BED BUGS!!!

Old Jan 16, 18, 9:48 am
  #151  
 
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Originally Posted by navylad View Post


Do we know when the plane was cleaned? It may not have been as obvious as it was for the cabin crew.

Clearly BA have acted responsibile here, despite horrendous costs they changed planes and crew and no doubt paid out compensation for the delays.
I'd hope that it was cleaned after every flight, but given the standards of the cabins one can never be sure.

I'm not quite sure responsible is the word I'd use! It seems a pretty fundamental principle of any public transportation service, in any class, that you don't expose your passengers to biting parasites; whether that be a coach, train or aeroplane!
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Old Jan 16, 18, 10:39 am
  #152  
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Originally Posted by navylad View Post


Do we know when the plane was cleaned? It may not have been as obvious as it was for the cabin crew.

Clearly BA have acted responsibile here, despite horrendous costs they changed planes and crew and no doubt paid out compensation for the delays.
Clutching straws and damning with wafer thin praise
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Old Jan 16, 18, 10:47 am
  #153  
 
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You would think that the cleaning staff would have been bitten also.
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Old Jan 16, 18, 11:50 am
  #154  
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Originally Posted by Skysea View Post
You would think that the cleaning staff would have been bitten also.
I would like to think that the cleaning staff are moving around. BBs dont jump up at you and start eating
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Old Jan 16, 18, 11:59 am
  #155  
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Can we PLEASE separate the issues of Cleaning (which is largely irrelevant to the BB issue) and Disinfestation.

Apart from the technical and chemical issues involved, as explained upthread quite clearly, until someone IDENTIFIES a BB issue there’s not any chance if addressing the problem. Yes, I know that’s too late for the victim, but disinfestation after every single sector, globally, is an unrealistic option.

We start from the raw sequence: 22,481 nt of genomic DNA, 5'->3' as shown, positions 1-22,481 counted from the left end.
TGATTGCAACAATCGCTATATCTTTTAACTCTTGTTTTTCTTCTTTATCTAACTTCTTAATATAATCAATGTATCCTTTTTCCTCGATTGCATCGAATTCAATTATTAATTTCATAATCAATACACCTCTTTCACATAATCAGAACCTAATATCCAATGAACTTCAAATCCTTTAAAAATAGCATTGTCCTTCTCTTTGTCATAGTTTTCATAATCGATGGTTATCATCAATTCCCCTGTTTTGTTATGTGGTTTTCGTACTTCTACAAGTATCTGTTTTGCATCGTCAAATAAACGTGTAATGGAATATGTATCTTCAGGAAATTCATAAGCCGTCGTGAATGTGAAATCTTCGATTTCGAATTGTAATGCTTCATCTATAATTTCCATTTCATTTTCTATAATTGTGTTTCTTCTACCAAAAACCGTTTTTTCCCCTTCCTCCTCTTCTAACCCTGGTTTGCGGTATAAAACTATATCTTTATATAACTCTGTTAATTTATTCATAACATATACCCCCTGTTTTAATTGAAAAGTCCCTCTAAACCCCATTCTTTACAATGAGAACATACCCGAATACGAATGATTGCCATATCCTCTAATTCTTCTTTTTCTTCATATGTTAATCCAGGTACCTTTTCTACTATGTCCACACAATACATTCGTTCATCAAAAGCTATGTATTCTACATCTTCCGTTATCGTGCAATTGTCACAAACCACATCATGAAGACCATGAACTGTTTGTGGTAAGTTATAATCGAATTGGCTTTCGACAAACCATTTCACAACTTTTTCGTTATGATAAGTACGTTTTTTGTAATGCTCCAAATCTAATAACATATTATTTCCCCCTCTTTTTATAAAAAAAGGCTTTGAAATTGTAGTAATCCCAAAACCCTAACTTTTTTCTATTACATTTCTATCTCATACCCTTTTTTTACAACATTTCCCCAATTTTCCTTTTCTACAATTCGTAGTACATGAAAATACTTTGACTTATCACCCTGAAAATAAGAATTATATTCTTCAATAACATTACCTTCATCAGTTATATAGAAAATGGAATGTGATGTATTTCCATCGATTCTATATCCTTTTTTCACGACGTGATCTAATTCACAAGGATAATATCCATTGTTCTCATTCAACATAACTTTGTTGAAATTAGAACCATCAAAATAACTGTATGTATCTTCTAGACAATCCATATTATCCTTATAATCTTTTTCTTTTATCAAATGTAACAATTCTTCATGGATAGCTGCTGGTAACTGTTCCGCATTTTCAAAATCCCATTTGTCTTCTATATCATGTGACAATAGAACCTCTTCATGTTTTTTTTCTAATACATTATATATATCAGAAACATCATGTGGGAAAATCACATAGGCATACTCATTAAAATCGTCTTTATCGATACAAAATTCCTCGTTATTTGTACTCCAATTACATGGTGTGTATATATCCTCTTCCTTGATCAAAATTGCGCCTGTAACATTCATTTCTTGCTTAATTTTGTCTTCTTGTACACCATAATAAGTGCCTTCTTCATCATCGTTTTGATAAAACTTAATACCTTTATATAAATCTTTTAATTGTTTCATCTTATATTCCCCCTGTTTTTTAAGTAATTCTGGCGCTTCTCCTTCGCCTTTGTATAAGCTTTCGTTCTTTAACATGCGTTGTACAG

BBs lurk in dark places, waiting for a dormant victim. Until you find them, you don’t know they’re there. And they don’t leap out at you!!
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Old Jan 16, 18, 2:28 pm
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Originally Posted by T8191 View Post
I would like to think that the cleaning staff are moving around. BBs dont jump up at you and start eating
As every other insect on the planet seems to find me a toothsome morsel, I'm sure the bed bugs would flock my way once they heard that I was on board.
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Old Jan 16, 18, 2:50 pm
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Originally Posted by Dave_C View Post
I'd hope that it was cleaned after every flight, but given the standards of the cabins one can never be sure.

I'm not quite sure responsible is the word I'd use! It seems a pretty fundamental principle of any public transportation service, in any class, that you don't expose your passengers to biting parasites; whether that be a coach, train or aeroplane!
So do I hope, but the reason I pose the question is not that I suspect that it doesnt get cleaned between rotations, but if that had been the previous day for example , one might understand why it wasnt obvious to cleaners but subsequent obvious to Cabin Crew.

Originally Posted by IAN-UK View Post
Clutching straws and damning with wafer thin praise
not clutching at anything dear, just asking a genuine question; after all you yourself have called upon the importance of accuracy here, and taking off the Journalist spin, CC found bed bugs, reported it, replacement plane found, crew go out of hours, new crew found. Expensive delay for BA to bear.

Originally Posted by Skysea View Post
You would think that the cleaning staff would have been bitten also.
I think this is singlehandedly the worst post I have ever read on flyertalk, your hoping for other people to suffer, really?

Originally Posted by T8191 View Post
Can we PLEASE separate the issues of Cleaning (which is largely irrelevant to the BB issue) and Disinfestation.